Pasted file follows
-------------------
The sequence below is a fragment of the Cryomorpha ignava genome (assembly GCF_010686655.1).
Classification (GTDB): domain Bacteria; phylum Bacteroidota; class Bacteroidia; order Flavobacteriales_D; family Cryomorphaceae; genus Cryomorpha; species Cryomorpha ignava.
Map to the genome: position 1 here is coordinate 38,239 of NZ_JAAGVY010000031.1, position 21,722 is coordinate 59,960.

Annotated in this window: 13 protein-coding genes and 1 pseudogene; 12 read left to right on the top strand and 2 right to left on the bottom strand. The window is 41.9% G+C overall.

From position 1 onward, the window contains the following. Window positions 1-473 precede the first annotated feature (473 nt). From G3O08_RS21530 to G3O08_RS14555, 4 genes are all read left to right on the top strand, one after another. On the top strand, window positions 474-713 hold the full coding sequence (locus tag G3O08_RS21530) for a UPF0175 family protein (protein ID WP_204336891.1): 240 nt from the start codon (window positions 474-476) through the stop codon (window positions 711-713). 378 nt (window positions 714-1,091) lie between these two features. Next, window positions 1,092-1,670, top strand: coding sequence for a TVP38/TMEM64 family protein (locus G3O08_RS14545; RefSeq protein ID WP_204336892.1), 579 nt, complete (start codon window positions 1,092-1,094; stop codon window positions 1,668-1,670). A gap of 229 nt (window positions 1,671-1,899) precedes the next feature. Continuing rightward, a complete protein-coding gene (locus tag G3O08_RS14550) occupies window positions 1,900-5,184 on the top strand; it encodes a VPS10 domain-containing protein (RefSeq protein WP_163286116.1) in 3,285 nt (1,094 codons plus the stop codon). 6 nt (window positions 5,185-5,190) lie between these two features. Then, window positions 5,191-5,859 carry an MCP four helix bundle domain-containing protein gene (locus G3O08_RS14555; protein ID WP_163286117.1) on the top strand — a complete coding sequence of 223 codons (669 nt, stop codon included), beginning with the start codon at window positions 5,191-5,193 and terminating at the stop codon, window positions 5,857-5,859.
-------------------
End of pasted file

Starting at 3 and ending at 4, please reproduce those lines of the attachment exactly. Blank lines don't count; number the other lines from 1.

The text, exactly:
Map to the genome: position 1 here is coordinate 38,239 of NZ_JAAGVY010000031.1, position 21,722 is coordinate 59,960.

Annotated in this window: 13 protein-coding genes and 1 pseudogene; 12 read left to right on the top strand and 2 right to left on the bottom strand. The window is 41.9% G+C overall.